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Set yourself up to get off the hamster wheel before wearing yourself completely out
Set yourself up to get off the hamster wheel before wearing yourself completely out
June 26, 2015 7:00 AM CDT

How do you get off the hamster wheel?

Contractor tip of the month


Just building a successful construction company isn’t enough. You have to have a succession (continuation) plan to keep it prospering without you. With no succession plan, you may end up like Bob, who is running hard, but just can’t seem to get off the hamster wheel.

Bob built a really successful construction company. At 65, after 35 years, he was ready to retire. He assumed his daughter or one of his two sons would take over the company. Then, he could watch it grow and enjoy the fruits of the profits during retirement. His daughter, Darla, had the most potential to run the company, but Bob never developed a succession plan, nor did he share his company vision with her. He thought Darla knew she’d own some or all of the company someday. Without the long-term picture painted for her, Darla became bored with construction, went to work with her husband in the banking business, and moved several states away.

Bob’s eldest son, Bill, wasn’t crazy about construction. After working several years with Bob, he decided to take a manufacturing job. His son, Ray, had issues with drugs, and although he was still with the company, he wasn’t a candidate to run the business. Bob realized he had no choice but to sell the company. After putting everything he’d ever made into building the company, and with the profits it made year after year, he figured it would fetch a pretty good selling price.

Bob figured wrong. Unlike most businesses, construction companies are only worth what they can earn in the future with the management team they have in place to drive earnings. When Bob put the company up for sale, he discovered there were no buyers. He went to his managers to see if they were interested in purchasing the company. Although fond of the company, none was prepared for the undertaking. There is not much good will to offer when selling a construction company, and worn out equipment isn’t worth much on the open market. His only choices were to sell the tools and equipment for pennies on the dollar or stay on the hamster wheel.

If Bob had created and shared the vision for the succession of the company with his children or managers, and given them an opportunity to purchase minority shares of the company over a number of years, the management team that was needed to continue company operations would have been in place. That would have been the start for the eventual selling of his remaining ownership. He’d be facing a very different future, earning income and profits while retired! Instead, at 65, it’s all over for Bob’s company.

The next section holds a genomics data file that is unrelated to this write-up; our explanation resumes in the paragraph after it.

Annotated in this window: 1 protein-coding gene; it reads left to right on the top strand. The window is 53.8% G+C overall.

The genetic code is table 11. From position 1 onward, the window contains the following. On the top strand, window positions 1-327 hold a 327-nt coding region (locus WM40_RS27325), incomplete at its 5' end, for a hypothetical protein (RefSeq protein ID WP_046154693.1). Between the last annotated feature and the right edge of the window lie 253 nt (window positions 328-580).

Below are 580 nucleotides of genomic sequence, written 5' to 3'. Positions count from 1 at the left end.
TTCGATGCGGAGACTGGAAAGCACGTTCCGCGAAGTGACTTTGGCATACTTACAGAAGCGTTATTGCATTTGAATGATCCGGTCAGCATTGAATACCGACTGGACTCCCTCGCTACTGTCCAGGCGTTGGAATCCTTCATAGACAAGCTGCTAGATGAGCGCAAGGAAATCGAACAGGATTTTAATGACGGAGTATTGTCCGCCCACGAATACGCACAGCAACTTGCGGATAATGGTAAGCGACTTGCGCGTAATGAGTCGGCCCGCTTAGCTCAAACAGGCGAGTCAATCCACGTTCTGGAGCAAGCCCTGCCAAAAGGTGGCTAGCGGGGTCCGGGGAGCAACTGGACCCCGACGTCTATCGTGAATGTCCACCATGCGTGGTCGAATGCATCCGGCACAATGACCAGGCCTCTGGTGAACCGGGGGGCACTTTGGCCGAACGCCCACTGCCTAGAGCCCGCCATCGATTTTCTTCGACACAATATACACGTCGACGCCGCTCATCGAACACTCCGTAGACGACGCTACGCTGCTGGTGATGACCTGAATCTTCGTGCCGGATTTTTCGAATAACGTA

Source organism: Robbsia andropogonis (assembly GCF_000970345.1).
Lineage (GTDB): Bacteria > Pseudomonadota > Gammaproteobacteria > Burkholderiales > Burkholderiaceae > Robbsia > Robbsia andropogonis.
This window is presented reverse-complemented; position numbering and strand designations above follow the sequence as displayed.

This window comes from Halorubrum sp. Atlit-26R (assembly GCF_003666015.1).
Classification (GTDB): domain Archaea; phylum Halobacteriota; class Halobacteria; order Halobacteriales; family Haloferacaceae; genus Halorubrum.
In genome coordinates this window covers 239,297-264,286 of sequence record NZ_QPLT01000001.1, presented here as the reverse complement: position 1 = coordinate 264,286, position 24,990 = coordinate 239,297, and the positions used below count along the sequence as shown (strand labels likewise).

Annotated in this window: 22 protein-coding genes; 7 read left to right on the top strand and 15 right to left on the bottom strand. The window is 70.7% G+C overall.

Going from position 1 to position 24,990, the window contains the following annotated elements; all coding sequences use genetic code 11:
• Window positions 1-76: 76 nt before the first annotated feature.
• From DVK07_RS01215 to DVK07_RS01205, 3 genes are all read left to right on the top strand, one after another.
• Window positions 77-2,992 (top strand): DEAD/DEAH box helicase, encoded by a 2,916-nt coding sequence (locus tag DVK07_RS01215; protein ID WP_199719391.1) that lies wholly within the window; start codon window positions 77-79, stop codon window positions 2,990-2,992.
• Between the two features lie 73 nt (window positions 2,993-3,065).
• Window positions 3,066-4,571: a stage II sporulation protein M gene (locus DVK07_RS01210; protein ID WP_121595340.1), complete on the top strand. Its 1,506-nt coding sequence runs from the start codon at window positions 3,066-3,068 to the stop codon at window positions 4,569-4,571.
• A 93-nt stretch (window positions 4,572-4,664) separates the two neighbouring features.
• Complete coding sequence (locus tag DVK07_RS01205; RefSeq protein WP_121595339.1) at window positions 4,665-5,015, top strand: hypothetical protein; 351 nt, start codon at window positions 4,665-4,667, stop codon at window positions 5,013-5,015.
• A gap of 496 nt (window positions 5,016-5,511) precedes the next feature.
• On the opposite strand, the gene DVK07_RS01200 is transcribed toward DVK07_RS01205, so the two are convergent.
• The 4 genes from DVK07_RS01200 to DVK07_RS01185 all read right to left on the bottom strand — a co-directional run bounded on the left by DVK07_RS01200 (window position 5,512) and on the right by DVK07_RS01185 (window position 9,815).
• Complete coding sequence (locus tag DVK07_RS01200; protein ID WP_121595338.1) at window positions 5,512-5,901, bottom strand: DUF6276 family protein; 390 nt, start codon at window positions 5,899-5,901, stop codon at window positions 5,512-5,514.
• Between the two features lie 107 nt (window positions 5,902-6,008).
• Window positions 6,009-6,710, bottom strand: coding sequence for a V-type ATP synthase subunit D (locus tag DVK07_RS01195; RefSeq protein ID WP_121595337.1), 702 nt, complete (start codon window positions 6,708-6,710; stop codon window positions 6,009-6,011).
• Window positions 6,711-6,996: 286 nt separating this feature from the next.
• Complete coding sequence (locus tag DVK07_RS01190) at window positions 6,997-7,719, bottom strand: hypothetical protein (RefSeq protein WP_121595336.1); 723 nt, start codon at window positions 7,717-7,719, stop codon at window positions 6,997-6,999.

I can’t tell you what happened to Bob, because he is a fictitious character. I can tell you that Bob’s story is how it ends for most construction company owners. How do you assure you don’t end up in the same situation as Bob? Develop and/or partner with future leaders to succeed you. If you start the planning process in advance of the day you’ll decide it is time to walk away or you’ll want more time for yourself, you will be setting yourself up to get off the hamster wheel, before wearing yourself completely out.

Being 50, and privy to many “Bob” endings, I have already started transitioning ownership to some of the managers of my construction companies. I have shared 33 percent of my masonry business and 28 percent of my general contracting business to those I have identified as future company leaders. By the time I am 55, these managers will have purchased their shares from me with company profits.

At 55, I plan to share more ownership (up to 49 percent) with these or other managers I see have the potential to drive the companies to better profits than we have ever experienced in the past. At 60, I plan to let my majority of the company ownership go to these owners or other chosen future leaders. I’m excited about this plan and those I am sharing my vision, plans and profits with are ecstatic about it.

If you have built a business, regardless of your age, start developing and sharing a vision for the next generation of leaders that can continue to run your business without you. This way, you can kick back and enjoy some extra time off, or at the very least, enjoy the retirement you so deserve. If you have a child who is truly capable of managing the business in your absence, treat that child just like you would any other leader in sharing the vision, and eventual ownership.

Don’t take it for granted that he or she already knows your vision, and will always be there. As for me, if all goes the way I plan, I will be able to cruise at 60, or the age I decide to turn over my total stake in the companies to my successors. This is also the time I will be working with them to pick their own successors. Then, when the time comes that they are ready to walk away, they can get off the hamster wheel, too.

About the Author

Damian Lang is a mason contractor in southeast Ohio and inventor of many labor saving masonry systems and products. Lang has served as the Marketing Committee Chairman for the Mason Contractors Association of America. He is also author of the book Rewarding and Challenging Employees for Profits in Masonry. To network with Damian on contractor tips or tips you have and would like published, contact him at or 740-749-3512.


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